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10 Responses to Added Regulations No Answer for Truck Driver Fatigue. - Post a Comment

  1. Thomas Ingraldi

    The overall log rules are not the problem. Only one rule hampers production and serves no viable purpose. This rule was to create circadian rhythms in drivers and failed miserably. That rule is the 14 hour clock. Remove that one rule and production increases because we can drive and sleep as our body needs not as the clock dictates… Get rid of the 14 hour clock and drivers do what they do best. Drive when they can and more important sleep when they need to, not when the clock says to. The rule never worked.

    If you worked regular hours you may create rhythms but we do not. We rarely fill our 14 hour clock. You may start at 7 am but unless you end your day at 9 pm, your next day may start at 3 am. Or you may not deliver until 10 am so now you may drive til midnight.
    I have told this story many many times. A simple day pre-2004. For simplicity start sleeping at a customer, which I try to avoid. Deliver at 7am and leave customer at 8am. Drive 2 hours and arrive at another customer. Take 1 hour to load. Drive an hour and stop for lunch, 1 hour. drive 2 hours and stop for a shower because schools get out, 1 hour. Drive 2 hours stop for dinner because it’s rush hour, 1 hour. Drive 3 hours and shut down for the day. I just drove 500 miles at 50mph and goofed off most of the day. Try doing that on the 14 hour clock.

    All the 14 hour rule does is make drivers play beat the clock. Most drivers become drivers because they don’t have regular rhythms and\or do not need 8 hours sleep.It is not driving at night or the amount of hours that is the problem. We all have our own feelings for what is the best time to drive. Some like nights , some days. The problem is the “beat the clock system” in place now. We all have had days where for whatever reason we did not get enough sleep on our break, weather that was just our mandatory 10 or off time at home. You leave out when planned and that lack of rest sneaks up on you. At this point any normal person would pull over and take a nap. But with the 14 hour clock that is no longer easily done without putting a dent in your paycheck. And let’s face it we are out here for a paycheck.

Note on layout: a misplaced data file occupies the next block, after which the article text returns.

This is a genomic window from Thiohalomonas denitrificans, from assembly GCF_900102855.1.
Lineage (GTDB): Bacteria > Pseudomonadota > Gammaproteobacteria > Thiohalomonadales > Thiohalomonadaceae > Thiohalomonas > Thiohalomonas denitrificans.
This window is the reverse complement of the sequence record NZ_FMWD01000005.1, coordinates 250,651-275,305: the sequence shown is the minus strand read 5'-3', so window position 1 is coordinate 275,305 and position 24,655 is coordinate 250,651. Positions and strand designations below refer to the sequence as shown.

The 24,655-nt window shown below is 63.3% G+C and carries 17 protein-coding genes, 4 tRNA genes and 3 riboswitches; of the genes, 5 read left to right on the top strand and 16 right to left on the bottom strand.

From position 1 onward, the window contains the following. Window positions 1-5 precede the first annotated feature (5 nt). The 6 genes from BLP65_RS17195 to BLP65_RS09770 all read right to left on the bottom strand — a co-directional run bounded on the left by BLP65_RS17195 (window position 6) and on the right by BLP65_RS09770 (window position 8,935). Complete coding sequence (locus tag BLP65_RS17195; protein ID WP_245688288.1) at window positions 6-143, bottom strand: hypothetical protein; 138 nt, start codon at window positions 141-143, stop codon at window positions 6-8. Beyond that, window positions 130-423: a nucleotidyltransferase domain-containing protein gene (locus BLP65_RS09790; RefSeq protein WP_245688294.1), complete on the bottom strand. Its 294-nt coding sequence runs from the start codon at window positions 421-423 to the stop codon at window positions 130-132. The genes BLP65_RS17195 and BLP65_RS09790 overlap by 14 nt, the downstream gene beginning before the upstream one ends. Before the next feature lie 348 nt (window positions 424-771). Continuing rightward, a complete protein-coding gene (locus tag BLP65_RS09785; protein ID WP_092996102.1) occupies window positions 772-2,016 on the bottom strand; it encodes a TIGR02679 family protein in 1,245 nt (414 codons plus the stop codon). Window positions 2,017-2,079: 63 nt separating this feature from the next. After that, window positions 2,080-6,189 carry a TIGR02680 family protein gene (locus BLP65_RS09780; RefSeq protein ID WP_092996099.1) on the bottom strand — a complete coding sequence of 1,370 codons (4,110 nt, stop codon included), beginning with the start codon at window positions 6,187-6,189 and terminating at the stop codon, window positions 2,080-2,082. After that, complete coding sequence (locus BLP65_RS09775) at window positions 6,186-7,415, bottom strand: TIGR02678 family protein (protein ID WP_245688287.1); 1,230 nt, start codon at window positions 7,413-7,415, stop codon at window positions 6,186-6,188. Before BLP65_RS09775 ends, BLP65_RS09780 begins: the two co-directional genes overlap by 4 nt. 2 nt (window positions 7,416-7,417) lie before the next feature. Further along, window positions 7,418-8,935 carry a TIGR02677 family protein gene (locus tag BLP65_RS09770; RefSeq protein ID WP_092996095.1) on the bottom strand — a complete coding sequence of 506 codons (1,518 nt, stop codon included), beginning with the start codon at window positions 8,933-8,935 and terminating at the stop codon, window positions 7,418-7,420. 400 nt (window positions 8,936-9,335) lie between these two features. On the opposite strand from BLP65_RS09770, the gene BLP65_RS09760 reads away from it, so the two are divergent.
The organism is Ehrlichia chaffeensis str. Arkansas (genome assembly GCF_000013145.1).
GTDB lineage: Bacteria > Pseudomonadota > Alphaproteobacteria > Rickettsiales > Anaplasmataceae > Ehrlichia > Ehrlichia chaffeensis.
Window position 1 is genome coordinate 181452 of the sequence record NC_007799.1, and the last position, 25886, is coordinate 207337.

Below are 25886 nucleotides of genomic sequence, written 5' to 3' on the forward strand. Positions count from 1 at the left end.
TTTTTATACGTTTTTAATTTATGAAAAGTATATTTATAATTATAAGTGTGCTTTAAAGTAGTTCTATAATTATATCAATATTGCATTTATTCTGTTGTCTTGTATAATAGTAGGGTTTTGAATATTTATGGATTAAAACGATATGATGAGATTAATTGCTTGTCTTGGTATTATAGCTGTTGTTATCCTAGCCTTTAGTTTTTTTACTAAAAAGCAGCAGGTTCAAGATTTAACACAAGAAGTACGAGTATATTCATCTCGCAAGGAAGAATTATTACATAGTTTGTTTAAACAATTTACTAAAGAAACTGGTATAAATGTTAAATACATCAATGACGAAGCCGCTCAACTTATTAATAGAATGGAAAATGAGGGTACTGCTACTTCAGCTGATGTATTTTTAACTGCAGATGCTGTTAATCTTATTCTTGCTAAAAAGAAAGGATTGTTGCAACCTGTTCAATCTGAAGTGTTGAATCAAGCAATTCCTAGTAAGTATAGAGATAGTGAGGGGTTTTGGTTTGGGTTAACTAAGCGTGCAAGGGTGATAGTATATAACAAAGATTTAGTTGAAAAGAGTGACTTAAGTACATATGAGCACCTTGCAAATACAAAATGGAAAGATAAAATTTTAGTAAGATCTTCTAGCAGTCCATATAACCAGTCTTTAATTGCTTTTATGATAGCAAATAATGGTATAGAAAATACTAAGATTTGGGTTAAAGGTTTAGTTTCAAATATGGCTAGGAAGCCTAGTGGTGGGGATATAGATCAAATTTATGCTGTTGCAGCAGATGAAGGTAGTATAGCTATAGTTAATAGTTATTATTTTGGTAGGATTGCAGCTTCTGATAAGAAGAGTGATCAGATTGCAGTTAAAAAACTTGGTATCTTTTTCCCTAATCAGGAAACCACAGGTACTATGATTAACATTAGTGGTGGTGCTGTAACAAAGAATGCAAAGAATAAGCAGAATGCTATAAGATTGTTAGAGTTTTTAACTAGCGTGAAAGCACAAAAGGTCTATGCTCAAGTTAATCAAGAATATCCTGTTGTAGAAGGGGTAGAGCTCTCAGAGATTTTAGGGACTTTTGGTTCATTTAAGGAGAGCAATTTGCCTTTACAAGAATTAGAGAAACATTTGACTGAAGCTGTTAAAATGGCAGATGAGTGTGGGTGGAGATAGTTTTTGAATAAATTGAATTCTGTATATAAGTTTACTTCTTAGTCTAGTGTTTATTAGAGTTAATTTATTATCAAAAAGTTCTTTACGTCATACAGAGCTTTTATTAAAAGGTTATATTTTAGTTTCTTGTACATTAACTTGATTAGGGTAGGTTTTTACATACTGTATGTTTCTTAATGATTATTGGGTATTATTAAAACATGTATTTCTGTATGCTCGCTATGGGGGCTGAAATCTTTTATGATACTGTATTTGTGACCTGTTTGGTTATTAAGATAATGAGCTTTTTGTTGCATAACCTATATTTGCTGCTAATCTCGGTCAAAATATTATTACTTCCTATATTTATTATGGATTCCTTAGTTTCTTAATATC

There is still no excuse for driving fatigued, but at least the average “Joe” should understand how sometimes it gets done. Wayne Foutz? you said you left a job because you knew you were going to kill someone. That is the biggest fault in this industry. Any time you let anything but good judgement drive your truck, bad things will happen. My beef has been the 14 hour clock, but it is anything.

    It had been mentioned that possibly the crash avoidance system malfunctioned. While I don’t think Walmart has that system in place, it still comes down to letting it “drive” your truck. When your hands touch that wheel you are the one to determine weather or not you can drive, not dispatch, not “systems for dummies” and not your paycheck. You are morally responsible to everyone outside your windshield to do the job to the best of your abilities or park. There is no in between. All the excuses\reasons in the world do not justify you moving that truck at less than 100%. Dispatch says move that truck, you send a message saying I am tired. They legally must shut you down, if they don’t find another company…TRI